Field operations generate large amounts of waste products. Waste products may contain infectious agents such as cholera or typhoid; may attract dogs, birds, other wildlife, and vermin capable of spreading zoonotic disease; and can serve as breeding grounds for many vectors of human disease. As conditions permit, waste should be collected and disposed of in accordance with local, federal, or host nation law. Personnel responsible for the welfare of populations residing in field conditions must be familiar with basic principles of waste management and assure waste management is addressed in the planning stages of any field activity.
Solid waste generated in field environments is disposed via burial, incineration, or commercial hauling. Burial is suitable only for short-term activities involving small numbers of people. Although commercial hauling for off-site disposal is greatly preferable, logistic or geopolitical realities often necessitate incineration of waste on site. Open burn pits are convenient for use when first establishing camps; however, attempts should be made to replace open burn pits with improved incineration techniques as soon as practical because of potential health risks associated with unimproved combustion of solid waste.
Proper management of liquid waste (gray water) is critical in camp settings, as improperly managed water waste generates mud or standing water, which greatly complicates daily life for camp inhabitants. Standing water also serves as a breeding ground for vectors and an attractant for vermin and other undesirable wildlife.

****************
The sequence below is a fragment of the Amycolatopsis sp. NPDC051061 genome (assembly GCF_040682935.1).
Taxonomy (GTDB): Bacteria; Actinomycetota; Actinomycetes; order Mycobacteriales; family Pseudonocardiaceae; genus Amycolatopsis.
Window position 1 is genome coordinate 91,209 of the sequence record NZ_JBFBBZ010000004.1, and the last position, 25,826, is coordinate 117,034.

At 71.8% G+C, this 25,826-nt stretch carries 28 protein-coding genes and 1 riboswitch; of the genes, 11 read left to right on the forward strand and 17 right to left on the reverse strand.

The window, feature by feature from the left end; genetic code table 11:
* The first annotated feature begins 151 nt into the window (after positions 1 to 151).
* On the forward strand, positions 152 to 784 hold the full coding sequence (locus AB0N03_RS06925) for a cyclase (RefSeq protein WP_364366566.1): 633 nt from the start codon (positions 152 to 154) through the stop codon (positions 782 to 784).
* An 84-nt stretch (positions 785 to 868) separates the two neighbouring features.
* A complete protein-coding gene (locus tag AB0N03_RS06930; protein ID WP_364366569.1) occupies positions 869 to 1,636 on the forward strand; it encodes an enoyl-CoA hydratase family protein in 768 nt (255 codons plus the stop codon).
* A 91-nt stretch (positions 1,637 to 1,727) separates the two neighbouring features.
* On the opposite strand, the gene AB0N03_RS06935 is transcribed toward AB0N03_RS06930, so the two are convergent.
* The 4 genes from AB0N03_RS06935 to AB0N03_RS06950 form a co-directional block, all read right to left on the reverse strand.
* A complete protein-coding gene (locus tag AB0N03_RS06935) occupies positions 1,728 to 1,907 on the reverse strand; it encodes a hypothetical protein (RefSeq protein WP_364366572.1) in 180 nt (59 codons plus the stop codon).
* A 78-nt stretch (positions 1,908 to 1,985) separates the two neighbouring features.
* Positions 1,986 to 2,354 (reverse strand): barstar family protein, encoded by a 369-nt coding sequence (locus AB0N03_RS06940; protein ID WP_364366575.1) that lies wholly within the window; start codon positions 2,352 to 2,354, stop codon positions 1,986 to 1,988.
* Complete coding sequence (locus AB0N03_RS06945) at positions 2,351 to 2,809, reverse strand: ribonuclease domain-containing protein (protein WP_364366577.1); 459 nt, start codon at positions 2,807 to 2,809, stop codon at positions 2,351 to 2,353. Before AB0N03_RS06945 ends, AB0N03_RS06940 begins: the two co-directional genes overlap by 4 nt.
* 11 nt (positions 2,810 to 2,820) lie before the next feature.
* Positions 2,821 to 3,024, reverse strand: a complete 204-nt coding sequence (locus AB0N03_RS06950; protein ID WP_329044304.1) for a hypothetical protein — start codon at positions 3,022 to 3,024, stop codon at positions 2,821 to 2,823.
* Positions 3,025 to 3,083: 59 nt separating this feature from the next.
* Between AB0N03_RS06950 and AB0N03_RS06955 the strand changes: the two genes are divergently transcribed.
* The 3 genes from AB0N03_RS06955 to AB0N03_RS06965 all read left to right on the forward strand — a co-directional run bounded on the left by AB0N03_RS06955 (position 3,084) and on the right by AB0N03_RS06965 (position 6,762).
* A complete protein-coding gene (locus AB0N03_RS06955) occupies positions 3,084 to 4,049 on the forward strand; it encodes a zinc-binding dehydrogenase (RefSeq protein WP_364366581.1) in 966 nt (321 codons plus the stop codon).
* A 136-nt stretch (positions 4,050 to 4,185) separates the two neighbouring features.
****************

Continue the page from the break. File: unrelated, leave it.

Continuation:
Waste water generated from field activities must be disposed of in accordance with applicable local, federal, and host nation laws. Use of municipal sanitary sewers is preferred but often unavailable in austere settings. When necessary, soakage pits and evaporation beds may be used to dispose of waste water without attracting vermin or serving as breeding pools for vectors. Soakage pits are simply pits filled with a coarse medium such as crushed gravel into which gray-water liquid waste is disposed. Soakage pits may become clogged or saturated over time, requiring the construction of additional soakage pits. Evaporation beds are contained fields of earth groomed into rows of depressions and ridges, similar to agricultural growing beds. The field is flooded to the top of the ridges and waste water is allowed to penetrate the soil and evaporate. A series of evaporation beds are used on a rotating basis to allow approximately 3 days of evaporation before the next use. To control mosquito populations, the height of evaporation bed ridges must not be constructed so high as to require more than 3 days for water to evaporate completely from the beds.
The existing burden of vector-borne disease already experienced by communities in low-resource settings is further exacerbated by disaster. Climate change further increases the likelihood of tempering environments previously inhospitable to arthropod vectors and spreading vector-borne disease to novel areas. Although select diseases have effective vaccine or chemoprophylaxis measures, such measures are typically unaffordable or unavailable when performing fieldwork. Minimizing exposure to vectors remains the cornerstone of all vector-borne illness prevention.
Minimizing vector exposure begins with avoidance. Locations chosen for habitation in the field should consider the surrounding vector habitat. Whenever possible, sites for human habitation should be open, dry, and positioned away from local settlements, animal pens, or rodent burrows. Habitat denial measures should be taken to minimize vector burden. Camps should be cleared of unnecessary vegetation and waste should be disposed of in an orderly manner. All efforts should be made to minimize standing water and ensure appropriate physical measures are in place to minimize potential anthropogenic vector breeding habitats (i.e., using lids or screens on vessels containing or capable of collecting water).